So the OSF ethics committee didn’t really help out when they were needed. The issues they needed to discuss were very close to home–too close to discuss openly and without bias.

Some recommendations to OSF regarding ethics committees from the AMA may include the following from the AMA literature:

1. Generally, the function of the ethics committee should be to consider and assist in resolving unusual, complicated ethical problems involving issues that affect the care and treatment of patients within the health care institution. This would been a potential help for Willie and the thousands of people in the Peoria area who dial 911 each year.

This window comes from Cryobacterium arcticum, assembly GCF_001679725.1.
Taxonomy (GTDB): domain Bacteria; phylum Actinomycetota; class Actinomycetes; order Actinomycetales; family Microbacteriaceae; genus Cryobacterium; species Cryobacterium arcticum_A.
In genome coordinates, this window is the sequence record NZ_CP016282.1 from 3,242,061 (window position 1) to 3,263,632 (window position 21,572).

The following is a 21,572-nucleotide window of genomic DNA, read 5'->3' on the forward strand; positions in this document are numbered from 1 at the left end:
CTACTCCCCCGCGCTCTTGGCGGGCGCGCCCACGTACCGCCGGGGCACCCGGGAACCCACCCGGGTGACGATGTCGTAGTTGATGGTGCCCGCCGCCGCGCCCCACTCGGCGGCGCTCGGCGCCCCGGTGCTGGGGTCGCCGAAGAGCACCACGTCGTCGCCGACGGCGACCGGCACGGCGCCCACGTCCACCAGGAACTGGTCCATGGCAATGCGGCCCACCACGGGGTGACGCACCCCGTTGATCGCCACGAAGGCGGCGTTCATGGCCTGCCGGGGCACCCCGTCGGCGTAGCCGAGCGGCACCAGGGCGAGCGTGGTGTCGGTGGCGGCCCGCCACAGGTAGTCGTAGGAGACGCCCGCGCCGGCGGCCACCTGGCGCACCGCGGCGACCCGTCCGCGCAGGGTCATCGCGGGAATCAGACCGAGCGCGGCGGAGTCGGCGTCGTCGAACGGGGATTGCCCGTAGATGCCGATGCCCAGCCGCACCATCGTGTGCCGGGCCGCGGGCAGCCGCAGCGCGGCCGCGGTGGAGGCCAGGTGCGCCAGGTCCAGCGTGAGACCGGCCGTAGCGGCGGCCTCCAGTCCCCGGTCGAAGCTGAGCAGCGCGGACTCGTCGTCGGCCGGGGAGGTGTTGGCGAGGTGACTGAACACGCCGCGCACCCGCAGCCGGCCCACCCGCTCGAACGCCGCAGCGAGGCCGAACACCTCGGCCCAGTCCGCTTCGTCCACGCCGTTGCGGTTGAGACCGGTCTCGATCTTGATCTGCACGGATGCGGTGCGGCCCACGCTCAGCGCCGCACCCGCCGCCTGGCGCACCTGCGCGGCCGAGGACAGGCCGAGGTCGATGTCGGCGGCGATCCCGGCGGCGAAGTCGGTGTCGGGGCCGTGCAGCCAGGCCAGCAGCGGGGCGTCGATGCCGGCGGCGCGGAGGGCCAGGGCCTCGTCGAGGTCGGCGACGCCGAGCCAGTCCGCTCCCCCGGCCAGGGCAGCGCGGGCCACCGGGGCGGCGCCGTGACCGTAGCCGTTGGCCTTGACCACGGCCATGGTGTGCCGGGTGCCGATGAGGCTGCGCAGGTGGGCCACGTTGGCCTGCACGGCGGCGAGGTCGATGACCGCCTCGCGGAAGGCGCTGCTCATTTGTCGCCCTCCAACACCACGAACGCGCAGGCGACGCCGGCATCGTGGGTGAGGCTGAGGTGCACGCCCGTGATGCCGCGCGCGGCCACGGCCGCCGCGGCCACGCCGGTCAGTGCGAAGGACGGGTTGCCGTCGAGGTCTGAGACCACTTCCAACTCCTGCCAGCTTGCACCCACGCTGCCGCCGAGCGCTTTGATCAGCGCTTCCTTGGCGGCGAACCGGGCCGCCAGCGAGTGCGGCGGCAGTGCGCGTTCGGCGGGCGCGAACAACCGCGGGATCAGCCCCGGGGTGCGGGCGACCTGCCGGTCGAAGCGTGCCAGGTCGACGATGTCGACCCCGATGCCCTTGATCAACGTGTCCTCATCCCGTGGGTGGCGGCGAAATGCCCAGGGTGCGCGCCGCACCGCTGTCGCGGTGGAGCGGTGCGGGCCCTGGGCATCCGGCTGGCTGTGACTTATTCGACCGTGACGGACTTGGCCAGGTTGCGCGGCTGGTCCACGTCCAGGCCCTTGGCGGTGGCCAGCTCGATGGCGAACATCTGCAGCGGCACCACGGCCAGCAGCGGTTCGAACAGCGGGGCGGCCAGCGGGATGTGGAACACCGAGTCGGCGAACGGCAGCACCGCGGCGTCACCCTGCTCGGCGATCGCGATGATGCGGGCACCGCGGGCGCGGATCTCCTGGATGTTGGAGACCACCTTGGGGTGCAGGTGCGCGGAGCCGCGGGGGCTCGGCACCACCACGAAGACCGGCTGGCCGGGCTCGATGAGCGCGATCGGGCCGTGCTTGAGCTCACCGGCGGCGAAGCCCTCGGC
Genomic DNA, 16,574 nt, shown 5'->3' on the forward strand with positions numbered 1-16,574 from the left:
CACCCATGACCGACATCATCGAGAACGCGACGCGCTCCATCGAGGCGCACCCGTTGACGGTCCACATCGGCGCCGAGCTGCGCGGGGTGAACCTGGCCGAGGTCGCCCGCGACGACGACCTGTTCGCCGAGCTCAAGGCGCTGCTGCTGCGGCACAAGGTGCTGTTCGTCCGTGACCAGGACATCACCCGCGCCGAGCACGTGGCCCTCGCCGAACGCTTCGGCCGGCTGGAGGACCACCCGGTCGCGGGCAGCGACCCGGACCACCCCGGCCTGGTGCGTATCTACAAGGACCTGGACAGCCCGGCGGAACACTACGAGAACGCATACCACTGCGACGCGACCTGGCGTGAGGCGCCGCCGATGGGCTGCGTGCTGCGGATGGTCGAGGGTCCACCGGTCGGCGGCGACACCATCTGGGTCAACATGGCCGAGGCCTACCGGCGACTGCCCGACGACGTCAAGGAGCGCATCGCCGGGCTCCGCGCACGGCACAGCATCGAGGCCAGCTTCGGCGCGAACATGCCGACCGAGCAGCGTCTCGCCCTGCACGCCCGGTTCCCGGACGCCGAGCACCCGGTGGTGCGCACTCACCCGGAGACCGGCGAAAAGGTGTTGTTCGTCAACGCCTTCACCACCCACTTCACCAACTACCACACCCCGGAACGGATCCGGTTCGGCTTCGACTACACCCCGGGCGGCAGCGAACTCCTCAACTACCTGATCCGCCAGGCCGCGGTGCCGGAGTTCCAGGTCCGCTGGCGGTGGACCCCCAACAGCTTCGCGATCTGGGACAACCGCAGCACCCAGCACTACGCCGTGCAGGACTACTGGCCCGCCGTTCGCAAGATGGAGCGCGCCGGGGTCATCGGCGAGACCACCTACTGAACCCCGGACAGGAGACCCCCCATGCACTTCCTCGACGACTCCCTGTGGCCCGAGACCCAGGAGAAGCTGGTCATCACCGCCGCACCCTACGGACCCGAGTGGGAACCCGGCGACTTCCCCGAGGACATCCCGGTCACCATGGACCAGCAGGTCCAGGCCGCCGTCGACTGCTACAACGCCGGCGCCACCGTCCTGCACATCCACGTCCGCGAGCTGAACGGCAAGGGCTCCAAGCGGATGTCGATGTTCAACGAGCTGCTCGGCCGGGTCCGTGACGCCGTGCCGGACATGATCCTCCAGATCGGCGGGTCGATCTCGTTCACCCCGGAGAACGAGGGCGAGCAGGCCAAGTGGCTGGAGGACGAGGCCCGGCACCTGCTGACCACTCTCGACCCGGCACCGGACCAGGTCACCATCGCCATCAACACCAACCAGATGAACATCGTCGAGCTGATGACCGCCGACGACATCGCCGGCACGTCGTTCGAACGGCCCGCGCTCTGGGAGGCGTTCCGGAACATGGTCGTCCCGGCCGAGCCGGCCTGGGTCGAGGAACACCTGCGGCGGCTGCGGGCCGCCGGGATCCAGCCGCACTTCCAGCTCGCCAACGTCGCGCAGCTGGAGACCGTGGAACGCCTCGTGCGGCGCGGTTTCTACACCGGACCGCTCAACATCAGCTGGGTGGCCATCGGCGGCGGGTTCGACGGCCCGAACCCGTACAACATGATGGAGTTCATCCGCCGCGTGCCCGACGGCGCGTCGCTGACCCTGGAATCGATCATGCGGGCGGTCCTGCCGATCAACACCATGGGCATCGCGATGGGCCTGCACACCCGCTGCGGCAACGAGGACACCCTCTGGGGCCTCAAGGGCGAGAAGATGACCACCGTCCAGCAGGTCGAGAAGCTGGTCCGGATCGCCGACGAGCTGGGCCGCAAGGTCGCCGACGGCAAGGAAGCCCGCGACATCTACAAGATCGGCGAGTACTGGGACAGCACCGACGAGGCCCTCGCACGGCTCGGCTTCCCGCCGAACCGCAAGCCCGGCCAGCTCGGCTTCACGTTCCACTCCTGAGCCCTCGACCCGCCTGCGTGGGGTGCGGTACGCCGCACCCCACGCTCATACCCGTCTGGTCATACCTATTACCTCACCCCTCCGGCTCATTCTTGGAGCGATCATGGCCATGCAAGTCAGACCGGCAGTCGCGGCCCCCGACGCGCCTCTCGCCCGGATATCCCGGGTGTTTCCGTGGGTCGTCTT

2. Ethics committee members should not have other responsibilities that are likely to prove incompatible with their duties as members of the ethics committee. This would be to avoid conflict of interest with members of the ethics committee. Dr. McShane told me that Keith Steffen sat on the ethics committee, thus he did not think it was appropriate to bring up AMT. I also asked Dr. McShane for my impending termination and Keith’s management style in his office to be brought up to the OSF ethics committee . McShane discouraged this also due to Steffen’s presence. Maybe Keith Steffen should not be on the ethics committee. Piccione and McShane sat on the Diocesan Haitian Hearts committee and were not helpful, in my opinion, regarding the survival of Haitian Hearts at OSF. Therefore, I don’t see how Willie would get a “fair hearing” with Piccione, McShane, and Steffen on the ethics committee. (I am not sure if Steffen is still on the committee or not, but McShane told me he was when we talked in 2001.) It seems Willie took low priority or no priority in the Catholic medical center that speaks substantially about “respect for life”.